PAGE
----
“If Only War Will Not Happen”: Voices from Russia

January 31st, 2022 - by Statement of Peace Supporters against the Party of War in the Russian leadership

“If Only War Will Not Happen”

Statement of Peace Supporters against the Party of War in the Russian leadership
Original in Russian: https://echo.msk.ru/blog/echomsk/2972500-echo/

(January 29, 2022) — The flow of disturbing information about a possible Russian invasion of Ukraine is intensifying. There are reports of intensive recruitment of mercenaries in Russia and the transfer of fuel and military equipment to the territory of the Donetsk and Luhansk regions of Ukraine. In response, Ukraine is intensively arming, NATO is sending additional forces to Eastern Europe. The tension does not subside, but on the contrary, it only grows.

Citizens of Russia are actually becoming hostages of criminal adventurism, which is turning Russia’s foreign policy line. They not only live in uncertainty — whether a big war will begin, but also observe a sharp rise in prices and a fall in the national currency. Do Russians need such a policy? Do they want war, and are they ready to bear its burden? Did they give the authorities the right to play such a game with their destinies?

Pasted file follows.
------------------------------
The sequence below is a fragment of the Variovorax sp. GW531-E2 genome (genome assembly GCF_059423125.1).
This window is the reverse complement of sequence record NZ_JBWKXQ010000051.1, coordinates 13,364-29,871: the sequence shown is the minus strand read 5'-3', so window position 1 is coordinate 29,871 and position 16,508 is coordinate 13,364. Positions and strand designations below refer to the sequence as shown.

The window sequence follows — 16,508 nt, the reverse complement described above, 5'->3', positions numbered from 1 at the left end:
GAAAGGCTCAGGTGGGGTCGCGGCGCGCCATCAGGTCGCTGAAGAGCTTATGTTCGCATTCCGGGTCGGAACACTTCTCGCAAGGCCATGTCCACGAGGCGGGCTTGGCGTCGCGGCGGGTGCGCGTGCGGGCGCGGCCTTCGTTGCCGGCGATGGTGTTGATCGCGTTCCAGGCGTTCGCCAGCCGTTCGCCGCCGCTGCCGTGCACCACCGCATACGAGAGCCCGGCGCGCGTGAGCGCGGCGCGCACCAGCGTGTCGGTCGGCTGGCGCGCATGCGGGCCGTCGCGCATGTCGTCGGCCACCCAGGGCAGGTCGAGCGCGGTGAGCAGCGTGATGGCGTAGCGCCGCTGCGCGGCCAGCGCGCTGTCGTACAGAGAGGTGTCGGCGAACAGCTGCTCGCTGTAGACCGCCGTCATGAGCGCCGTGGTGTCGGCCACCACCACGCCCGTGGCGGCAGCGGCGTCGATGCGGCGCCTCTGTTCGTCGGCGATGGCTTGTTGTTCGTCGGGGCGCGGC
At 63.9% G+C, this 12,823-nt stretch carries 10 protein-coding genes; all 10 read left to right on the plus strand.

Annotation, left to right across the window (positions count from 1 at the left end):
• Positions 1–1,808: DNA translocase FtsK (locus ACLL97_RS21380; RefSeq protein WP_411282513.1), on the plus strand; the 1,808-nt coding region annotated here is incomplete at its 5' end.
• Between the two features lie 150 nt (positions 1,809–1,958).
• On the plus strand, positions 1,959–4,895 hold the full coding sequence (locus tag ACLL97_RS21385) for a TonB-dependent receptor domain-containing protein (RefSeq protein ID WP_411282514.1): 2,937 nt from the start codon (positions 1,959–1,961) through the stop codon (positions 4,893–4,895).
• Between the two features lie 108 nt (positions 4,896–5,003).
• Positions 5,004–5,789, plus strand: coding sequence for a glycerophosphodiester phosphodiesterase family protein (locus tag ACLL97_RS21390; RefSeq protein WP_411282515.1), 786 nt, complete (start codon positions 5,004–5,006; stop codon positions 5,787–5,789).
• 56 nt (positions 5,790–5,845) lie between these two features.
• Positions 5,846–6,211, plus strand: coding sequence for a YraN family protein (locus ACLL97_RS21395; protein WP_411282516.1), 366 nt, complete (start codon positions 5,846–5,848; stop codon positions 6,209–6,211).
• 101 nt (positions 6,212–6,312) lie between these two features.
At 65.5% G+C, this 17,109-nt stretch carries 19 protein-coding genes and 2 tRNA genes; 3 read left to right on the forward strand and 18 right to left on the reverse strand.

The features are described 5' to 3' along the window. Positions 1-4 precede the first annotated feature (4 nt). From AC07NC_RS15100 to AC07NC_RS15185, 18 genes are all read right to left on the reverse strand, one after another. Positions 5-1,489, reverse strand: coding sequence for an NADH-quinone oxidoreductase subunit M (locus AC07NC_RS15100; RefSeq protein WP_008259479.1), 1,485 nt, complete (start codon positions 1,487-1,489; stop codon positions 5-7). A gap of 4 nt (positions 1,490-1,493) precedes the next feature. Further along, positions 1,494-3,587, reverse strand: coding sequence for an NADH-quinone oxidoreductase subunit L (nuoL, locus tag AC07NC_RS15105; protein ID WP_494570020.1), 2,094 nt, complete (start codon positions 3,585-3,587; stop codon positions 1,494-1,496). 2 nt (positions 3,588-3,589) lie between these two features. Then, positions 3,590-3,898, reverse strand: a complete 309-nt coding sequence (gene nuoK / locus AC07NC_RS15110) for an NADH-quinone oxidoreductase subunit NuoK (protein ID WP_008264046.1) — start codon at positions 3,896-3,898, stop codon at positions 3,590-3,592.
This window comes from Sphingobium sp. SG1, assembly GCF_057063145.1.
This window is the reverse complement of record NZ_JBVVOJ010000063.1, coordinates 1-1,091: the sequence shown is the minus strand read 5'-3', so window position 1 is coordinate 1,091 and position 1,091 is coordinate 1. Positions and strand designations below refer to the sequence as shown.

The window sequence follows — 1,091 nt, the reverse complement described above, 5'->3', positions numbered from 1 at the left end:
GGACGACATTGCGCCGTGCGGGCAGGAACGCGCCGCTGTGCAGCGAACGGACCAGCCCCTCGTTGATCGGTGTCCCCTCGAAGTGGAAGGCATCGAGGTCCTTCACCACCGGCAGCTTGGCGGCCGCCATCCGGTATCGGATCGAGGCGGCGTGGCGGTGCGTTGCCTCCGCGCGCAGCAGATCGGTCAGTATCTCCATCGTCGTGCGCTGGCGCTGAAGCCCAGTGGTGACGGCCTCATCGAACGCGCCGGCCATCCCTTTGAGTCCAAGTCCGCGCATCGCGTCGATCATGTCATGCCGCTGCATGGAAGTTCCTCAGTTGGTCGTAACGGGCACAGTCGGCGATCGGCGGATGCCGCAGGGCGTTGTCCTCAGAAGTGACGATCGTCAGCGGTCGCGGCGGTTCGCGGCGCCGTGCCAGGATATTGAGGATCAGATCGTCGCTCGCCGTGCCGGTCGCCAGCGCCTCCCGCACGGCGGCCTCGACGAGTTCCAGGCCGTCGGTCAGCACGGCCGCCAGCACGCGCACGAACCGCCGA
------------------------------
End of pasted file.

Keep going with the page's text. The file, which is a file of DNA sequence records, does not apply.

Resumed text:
But no one asks the citizens of Russia. There is no public discussion. Only one point of view is presented on state television, and that is the point of view of the supporters of the war. Direct military threats are heard from there, aggression and hatred towards Ukraine, America and Western countries are exuded.